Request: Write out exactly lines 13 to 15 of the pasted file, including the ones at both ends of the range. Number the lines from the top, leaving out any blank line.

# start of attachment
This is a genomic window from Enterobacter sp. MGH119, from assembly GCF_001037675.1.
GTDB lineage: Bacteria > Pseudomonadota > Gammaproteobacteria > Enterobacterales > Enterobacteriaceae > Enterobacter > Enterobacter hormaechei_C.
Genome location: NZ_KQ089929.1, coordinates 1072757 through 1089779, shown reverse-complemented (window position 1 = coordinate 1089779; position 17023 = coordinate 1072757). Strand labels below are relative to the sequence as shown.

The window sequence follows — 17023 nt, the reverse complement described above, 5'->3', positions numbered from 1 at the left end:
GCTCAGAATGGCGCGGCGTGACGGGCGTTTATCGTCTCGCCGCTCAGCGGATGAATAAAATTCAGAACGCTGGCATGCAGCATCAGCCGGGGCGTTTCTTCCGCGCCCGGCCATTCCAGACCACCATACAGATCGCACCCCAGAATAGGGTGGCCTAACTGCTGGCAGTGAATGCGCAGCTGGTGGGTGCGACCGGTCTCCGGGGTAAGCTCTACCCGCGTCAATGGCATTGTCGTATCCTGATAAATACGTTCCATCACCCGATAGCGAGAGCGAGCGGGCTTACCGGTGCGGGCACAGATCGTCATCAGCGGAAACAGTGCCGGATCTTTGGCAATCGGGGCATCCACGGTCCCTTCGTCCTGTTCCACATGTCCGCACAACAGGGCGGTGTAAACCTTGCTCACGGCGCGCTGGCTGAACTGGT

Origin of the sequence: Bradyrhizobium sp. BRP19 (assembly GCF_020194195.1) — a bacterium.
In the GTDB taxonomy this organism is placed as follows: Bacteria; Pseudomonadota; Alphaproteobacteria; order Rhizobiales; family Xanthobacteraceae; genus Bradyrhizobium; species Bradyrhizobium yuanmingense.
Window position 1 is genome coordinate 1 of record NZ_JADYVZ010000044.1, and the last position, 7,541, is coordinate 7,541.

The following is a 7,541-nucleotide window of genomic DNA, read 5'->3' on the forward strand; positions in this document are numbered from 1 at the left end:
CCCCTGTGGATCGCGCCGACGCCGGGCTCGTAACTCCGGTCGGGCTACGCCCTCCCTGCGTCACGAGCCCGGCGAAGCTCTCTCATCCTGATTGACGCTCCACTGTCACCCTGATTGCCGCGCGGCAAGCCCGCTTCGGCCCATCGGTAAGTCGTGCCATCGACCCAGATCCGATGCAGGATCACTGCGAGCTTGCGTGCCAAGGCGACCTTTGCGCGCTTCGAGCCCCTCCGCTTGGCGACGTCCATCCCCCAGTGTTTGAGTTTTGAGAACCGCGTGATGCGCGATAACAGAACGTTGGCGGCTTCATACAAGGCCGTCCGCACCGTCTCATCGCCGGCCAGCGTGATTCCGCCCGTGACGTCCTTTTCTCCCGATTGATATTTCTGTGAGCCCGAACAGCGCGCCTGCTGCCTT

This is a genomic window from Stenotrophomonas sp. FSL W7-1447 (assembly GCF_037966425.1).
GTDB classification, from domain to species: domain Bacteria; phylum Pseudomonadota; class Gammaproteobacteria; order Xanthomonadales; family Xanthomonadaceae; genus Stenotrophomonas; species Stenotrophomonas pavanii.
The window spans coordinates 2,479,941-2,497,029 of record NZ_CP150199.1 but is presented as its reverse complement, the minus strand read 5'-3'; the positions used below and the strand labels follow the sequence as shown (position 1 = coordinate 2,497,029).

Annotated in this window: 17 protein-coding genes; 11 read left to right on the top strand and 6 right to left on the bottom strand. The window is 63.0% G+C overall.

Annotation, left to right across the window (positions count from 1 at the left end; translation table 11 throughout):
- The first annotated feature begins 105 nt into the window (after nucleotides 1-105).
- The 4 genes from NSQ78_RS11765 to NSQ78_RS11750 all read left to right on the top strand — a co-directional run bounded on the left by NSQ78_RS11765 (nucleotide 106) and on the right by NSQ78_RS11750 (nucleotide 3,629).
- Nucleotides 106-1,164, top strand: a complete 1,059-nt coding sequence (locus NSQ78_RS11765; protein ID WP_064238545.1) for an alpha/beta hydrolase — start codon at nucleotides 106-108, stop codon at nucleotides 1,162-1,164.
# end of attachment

The window spans coordinates 2,479,941-2,497,029 of record NZ_CP150199.1 but is presented as its reverse complement, the minus strand read 5'-3'; the positions used below and the strand labels follow the sequence as shown (position 1 = coordinate 2,497,029).

Annotated in this window: 17 protein-coding genes; 11 read left to right on the top strand and 6 right to left on the bottom strand. The window is 63.0% G+C overall.

Annotation, left to right across the window (positions count from 1 at the left end; translation table 11 throughout):